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August 8, 2009

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City highlights

Jing Shan (Hill of Scene)

In Lucheng District, it used to be called Xue Shan (Snow Hill) though it seldom sees snow these days. At its foot is the only zoo in southern Zhejiang Province -- Wenzhou Jingshan Zoo. It was built in 2000 and now houses more than 1,000 animals.

Higher up is Huguo Temple, first built in 1127 and reconstructed about three years ago. It remains as popular as it was hundreds of years ago. Nowadays, many believers still go there regularly to pray for a happy life.

Jiangxin Yu (Island in the River Center)

This long and narrow island on the Ouhe River, north of the city center, occupies an area of about 70,000 square meters. It was originally two islands next to each other. In the Southern Song Dynasty (1127-1279), construction started on temples and pagodas on the islands.

In 1137, the two were made one under the order of Emperor Zhao Gou.

Later, Wenzhou's most famous temple -- Jiangxin Temple was built.

Since it was built by the emperor, it attracted many monks, including some from other countries.

The original temple was twice destroyed in typhoons in the Ming (1368-1644) and Qing (1644-1911) dynasties. The current construction was mostly built in 1789 and occupies an area of over 3,000 square meters.

In 1983, after some renovation, it was opened to the public.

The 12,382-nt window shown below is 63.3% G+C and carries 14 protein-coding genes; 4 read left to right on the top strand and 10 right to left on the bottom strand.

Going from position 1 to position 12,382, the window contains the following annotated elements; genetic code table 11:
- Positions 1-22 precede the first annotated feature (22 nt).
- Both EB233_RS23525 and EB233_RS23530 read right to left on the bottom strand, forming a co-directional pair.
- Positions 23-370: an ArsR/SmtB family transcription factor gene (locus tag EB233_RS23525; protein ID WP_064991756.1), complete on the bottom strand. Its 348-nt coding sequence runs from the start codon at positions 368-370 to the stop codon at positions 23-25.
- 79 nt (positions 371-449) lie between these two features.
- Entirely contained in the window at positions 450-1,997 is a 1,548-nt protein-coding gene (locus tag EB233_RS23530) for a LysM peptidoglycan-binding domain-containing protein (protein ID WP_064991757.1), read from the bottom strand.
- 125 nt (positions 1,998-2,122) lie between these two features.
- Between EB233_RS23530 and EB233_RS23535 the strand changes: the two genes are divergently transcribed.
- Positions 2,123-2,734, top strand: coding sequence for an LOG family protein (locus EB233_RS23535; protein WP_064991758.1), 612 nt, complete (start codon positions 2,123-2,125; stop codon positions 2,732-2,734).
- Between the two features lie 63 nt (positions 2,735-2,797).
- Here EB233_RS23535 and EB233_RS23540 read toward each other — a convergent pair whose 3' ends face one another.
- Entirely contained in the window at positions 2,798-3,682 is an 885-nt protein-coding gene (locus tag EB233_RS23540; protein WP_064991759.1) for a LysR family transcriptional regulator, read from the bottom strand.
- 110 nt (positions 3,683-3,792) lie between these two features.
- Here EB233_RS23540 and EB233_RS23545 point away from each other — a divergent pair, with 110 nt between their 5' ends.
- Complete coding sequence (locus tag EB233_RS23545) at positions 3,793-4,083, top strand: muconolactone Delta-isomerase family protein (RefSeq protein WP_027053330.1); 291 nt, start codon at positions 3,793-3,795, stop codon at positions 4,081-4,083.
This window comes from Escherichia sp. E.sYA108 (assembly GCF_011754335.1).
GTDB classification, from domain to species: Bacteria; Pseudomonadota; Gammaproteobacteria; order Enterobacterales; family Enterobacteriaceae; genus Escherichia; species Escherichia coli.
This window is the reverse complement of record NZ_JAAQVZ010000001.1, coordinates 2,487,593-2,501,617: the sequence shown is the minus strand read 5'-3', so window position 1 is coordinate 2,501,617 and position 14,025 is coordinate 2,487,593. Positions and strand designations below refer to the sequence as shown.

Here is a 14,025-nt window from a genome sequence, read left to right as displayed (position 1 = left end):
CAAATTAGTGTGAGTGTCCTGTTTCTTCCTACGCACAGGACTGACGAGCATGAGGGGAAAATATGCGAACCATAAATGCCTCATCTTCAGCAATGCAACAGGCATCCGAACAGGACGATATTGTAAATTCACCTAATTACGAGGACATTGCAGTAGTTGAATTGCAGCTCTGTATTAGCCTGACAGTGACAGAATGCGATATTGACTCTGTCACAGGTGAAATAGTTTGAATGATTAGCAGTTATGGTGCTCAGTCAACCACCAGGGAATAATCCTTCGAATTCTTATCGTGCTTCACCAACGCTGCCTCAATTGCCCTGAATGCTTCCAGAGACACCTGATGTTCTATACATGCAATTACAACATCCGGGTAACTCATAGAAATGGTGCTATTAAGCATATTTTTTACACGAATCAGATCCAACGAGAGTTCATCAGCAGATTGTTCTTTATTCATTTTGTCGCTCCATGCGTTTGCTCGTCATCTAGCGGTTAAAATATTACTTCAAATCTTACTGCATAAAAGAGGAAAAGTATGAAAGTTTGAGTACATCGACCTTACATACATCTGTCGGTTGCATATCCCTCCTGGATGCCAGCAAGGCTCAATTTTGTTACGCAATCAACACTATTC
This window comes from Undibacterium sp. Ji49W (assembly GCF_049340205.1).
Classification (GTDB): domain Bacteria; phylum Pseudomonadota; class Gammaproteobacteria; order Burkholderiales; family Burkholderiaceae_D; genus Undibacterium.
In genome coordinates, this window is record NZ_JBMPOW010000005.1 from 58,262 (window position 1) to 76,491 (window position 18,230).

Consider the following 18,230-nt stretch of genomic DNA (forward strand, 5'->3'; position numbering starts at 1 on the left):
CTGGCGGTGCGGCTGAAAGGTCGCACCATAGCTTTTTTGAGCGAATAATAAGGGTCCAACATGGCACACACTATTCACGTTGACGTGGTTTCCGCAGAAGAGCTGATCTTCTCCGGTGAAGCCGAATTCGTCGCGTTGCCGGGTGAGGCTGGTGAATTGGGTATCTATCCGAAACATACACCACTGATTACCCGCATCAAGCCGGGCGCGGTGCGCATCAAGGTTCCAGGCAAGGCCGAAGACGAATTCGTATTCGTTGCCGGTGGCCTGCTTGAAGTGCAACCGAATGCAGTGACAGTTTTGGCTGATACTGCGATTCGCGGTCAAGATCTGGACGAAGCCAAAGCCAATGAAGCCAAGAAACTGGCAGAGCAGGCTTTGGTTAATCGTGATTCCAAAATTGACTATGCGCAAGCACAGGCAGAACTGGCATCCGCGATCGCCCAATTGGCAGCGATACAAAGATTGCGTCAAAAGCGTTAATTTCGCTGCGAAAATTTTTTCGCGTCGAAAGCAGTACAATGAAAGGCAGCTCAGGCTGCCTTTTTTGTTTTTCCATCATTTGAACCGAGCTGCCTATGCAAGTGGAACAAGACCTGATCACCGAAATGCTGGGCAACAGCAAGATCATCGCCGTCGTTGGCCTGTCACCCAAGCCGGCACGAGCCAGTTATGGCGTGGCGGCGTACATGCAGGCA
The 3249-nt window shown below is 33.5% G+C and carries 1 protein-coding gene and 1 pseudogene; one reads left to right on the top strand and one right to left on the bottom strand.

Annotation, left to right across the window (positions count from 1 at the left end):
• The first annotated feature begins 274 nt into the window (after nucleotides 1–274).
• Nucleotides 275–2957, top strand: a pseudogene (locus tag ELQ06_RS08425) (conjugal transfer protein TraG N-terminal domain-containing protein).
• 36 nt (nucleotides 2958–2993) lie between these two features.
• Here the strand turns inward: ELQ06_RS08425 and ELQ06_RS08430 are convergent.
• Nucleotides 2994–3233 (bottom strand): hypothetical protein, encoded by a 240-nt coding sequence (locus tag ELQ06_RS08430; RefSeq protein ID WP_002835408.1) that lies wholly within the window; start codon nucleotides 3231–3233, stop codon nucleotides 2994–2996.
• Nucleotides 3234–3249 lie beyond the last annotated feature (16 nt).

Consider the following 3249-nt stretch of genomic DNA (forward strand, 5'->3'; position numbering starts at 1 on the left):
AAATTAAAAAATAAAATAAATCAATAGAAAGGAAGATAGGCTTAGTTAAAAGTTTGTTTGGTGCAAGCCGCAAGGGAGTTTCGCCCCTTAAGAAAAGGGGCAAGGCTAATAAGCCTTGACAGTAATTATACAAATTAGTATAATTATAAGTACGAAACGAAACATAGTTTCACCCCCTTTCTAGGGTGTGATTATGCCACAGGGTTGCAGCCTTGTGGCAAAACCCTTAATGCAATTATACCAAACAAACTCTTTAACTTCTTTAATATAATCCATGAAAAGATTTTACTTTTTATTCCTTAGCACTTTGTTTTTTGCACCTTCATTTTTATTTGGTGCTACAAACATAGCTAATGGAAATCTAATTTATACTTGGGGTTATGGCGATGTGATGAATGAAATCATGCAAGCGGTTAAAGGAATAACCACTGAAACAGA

On both sides of the temple lie two little hills, on each of which there stands a pagoda -- the west one was built in the Tang Dynasty (AD 618-907) and the east one in the Song Dynasty (960-1279).

They stand face to face and can be seen from far away. When people on boats see these two pagodas, they know they're approaching Wenzhou. Thus, these two pagodas have become one symbol of Wenzhou City.

Besides these historical sites, there's also a grand modern amusement park.

Wuma Street (Five-horse Street)

The most famous shopping street in Wenzhou is over 400 meters long and 12 meters wide. It's said the street was first built by the famous Chinese calligrapher Wang Xizhi in the Jin Dynasty (AD 265-420) when he was the prefect of Wenzhou. In 1984, it became a pedestrian street. On both sides there are hundreds of shops and restaurants, selling furs, purses, jewelry, silks and decorative objects. Since many of them are selling items of appeal to women, the street is also known as "Women's Street."

One story says the street got its current name from a folk tale about an old man and a rock on which was printed five horses, while another says that the name came from Wang when he first arrived here in a five-horse carriage. At the entrance to the street, there stands a vivid sculpture of a carriage with five horses.


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